In April 2011, the SEC charged a former Wilson Sonsini Goodrich & Rosati, Cravath Swaine & Moore and Skadden Arps attorney and a Wall Street trader for their involvement in a $32 million insider trading ring. The US Attorney’s office made arrests in a parallel action. The attorney allegedly accessed information on 11 mergers and acquisitions involving the law firm’s clients and then tipped a middleman. This case highlighted how federal agents were able to obtain wiretapped conversations among the attorney, the trader and the middleman, despite the group’s belief that they were acting in an abundance of caution by using disposable cell or pay phones and by using cash from small bank accounts to pay off the scheme.

More recently, James Fleishman, a former hedge fund consultant who worked at Primary Global Research, received 2 and a half years in prison for orchestrating a secret exchange of information between hedge fund traders and employees at companies. Mr. Fleishman had faced 25 years in prison, which is even greater than the sentence requested in Mr. Rajaratnam’s case. This case has had an impact on the financial services industry – expert-network consultants and companies who use such consultants may face regulatory inquiries in light of cases like Mr. Fleishman’s.  As a result of the arrests associated with Primary Global and even with Raj Rajaratnam (who claimed his research came from a network of private individuals), many financial firms have stopped or reduced the use of expert-network firms, which connect large investors with outside specialists, simply to avoid the appearance of impropriety.  See article here.

This small sample of the insider trading cases that took place in 2011 illustrates the SEC’s and the US Attorney’s Office’s continued effort to aggressively prosecute insider trading violations. The new year will likely continue in the same vein, although it will be hard to top the record breaking year the agencies had in 2011.

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Legal Developments in Securities Law

Update: SEC Appeals Judge Rakoff’s Ruling Denying Proposed Settlement

One of our earlier blog posts referenced Judge Rakoff’s criticism of the SEC’s proposed settlement with Citigroup – found here. Unsurprisingly, Judge Rakoff rejected the parties’ proposed settlement. The SEC has now filed an appeal, citing legal error and claiming that, “We believe the district court committed legal error by announcing a new and unprecedented standard that inadvertently harms investors by depriving them of substantial, certain and immediate benefits,” as set forth in a statement by Robert Khuzami, the S.E.C.’s director of enforcement (see the New York Times article on this issue here).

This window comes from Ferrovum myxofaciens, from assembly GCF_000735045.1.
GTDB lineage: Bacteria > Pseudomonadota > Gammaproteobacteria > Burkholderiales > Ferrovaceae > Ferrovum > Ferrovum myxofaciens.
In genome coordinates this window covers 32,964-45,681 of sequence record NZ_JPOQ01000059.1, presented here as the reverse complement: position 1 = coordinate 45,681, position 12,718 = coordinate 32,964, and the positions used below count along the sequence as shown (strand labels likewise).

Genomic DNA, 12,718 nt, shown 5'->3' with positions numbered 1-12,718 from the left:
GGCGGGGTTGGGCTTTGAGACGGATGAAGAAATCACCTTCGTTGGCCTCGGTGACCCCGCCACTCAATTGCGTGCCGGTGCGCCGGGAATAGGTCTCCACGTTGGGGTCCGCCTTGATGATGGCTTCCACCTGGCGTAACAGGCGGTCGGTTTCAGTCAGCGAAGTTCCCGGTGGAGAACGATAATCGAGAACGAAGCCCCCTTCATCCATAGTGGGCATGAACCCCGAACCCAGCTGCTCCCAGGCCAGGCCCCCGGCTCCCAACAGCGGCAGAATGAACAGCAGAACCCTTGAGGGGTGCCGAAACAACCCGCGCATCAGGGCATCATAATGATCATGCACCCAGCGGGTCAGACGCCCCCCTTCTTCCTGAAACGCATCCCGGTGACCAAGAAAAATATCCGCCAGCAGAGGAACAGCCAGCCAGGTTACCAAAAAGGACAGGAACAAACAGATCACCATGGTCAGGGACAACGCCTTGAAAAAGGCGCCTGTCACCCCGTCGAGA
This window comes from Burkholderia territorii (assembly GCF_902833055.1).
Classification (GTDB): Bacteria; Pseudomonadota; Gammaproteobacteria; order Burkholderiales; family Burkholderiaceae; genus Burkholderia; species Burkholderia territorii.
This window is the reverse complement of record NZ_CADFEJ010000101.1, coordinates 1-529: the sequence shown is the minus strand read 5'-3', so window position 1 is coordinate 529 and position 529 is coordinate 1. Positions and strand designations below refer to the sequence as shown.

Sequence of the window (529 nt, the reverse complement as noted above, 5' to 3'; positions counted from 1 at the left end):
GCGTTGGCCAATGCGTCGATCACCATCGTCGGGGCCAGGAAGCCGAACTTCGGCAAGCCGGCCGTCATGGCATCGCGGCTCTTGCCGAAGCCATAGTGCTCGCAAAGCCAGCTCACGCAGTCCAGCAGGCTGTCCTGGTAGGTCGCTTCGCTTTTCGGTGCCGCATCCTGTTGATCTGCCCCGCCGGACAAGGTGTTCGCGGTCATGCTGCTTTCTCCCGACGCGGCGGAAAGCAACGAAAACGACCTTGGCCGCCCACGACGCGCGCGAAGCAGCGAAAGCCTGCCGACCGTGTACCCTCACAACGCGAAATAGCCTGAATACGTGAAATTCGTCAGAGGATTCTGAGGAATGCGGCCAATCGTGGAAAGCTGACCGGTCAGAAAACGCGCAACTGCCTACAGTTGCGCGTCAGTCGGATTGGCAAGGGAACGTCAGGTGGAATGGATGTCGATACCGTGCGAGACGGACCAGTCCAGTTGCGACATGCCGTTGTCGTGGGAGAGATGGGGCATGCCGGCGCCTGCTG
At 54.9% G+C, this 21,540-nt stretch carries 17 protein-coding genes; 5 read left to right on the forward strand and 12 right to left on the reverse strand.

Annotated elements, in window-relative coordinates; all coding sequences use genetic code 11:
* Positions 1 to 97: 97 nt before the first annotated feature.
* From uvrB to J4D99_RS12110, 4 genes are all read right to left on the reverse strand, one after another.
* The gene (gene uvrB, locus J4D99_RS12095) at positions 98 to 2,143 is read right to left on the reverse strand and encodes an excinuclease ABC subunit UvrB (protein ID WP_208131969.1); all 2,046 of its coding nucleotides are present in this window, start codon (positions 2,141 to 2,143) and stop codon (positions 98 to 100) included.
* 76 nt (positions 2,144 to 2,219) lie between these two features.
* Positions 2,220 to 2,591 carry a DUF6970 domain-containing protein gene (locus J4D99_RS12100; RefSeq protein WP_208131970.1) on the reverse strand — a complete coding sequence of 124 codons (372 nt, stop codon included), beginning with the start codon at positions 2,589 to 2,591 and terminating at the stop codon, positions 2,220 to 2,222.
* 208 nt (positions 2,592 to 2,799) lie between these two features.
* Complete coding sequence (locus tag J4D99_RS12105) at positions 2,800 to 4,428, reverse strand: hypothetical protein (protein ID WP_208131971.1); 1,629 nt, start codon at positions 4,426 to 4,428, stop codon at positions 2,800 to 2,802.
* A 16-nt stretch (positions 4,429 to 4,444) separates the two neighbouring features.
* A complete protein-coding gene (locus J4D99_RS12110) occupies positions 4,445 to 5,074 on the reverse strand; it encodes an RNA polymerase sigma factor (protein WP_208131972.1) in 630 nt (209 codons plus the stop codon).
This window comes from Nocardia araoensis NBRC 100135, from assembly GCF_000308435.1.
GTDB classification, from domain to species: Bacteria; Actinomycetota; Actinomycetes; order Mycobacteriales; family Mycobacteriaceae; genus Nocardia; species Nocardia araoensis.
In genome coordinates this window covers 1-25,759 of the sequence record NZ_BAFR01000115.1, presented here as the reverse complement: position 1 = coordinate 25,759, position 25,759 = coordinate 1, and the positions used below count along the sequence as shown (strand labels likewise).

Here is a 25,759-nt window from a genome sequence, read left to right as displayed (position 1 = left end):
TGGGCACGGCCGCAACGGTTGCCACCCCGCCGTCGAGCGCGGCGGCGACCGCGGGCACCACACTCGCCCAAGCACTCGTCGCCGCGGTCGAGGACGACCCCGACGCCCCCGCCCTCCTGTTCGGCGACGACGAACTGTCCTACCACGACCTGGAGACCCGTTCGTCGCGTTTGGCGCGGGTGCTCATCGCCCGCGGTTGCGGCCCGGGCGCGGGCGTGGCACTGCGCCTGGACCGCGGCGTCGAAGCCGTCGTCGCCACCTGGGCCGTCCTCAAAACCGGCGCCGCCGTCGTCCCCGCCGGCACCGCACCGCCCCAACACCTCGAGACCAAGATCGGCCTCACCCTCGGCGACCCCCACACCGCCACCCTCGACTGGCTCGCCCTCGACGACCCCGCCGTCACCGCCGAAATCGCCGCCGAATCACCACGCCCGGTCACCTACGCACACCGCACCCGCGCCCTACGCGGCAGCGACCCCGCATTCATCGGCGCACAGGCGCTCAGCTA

The SEC’s appeal is certainly not unprecedented, as the New York Times notes that the agency has indeed appealed such rulings in the past, and in fact won such an appeal in S.E.C. v. Randolph. The SEC’s decision to appeal Judge Rakoff’s decision, which reasoned that the proposed settlement simply was not in the public interest and that more facts were necessary to approve such a settlement, suggests a reluctance to fight Wall Street. One could reason that the SEC may treat larger institutions that are repeat offenders, like Citigroup, less harshly than the “little guys,” or individuals and small companies involved in SEC enforcement actions.

Certainly, the resources involved in litigating against a large institution like Citigroup in federal court are not minimal, but given that investors experienced over $700 million in losses, a settlement amount of $285 million concerning charges of securities law violations pales in comparison to the harm caused. By comparison, the “little guys” cannot afford lengthy litigation against the SEC, and perhaps the SEC can use that as leverage to obtain a settlement that fully disgorges the defendant’s ill-begotten gains. Settlements, however, do involve a case of give and take – the SEC may not get the full amount requested and the defendant agrees to a sum that may be lower than the potential outcome in litigation. With an institution like Citigroup, the SEC may be additionally motivated to settle the matter more expeditiously to avoid a lengthy trial and potential failure in court. With the “little guys,” the SEC holds the upper hand, and it’s hard to imagine a scenario where the SEC would appeal a Judge’s ruling rejecting a settlement with such an individual.

It is no surprise that the reaction among members of the public toward the SEC has been one of outrage concerning the SEC’s decision to appeal Judge Rakoff’s decision. Dennis M. Kelleher, of Better Markets, Inc., wrote in the Huffington Post: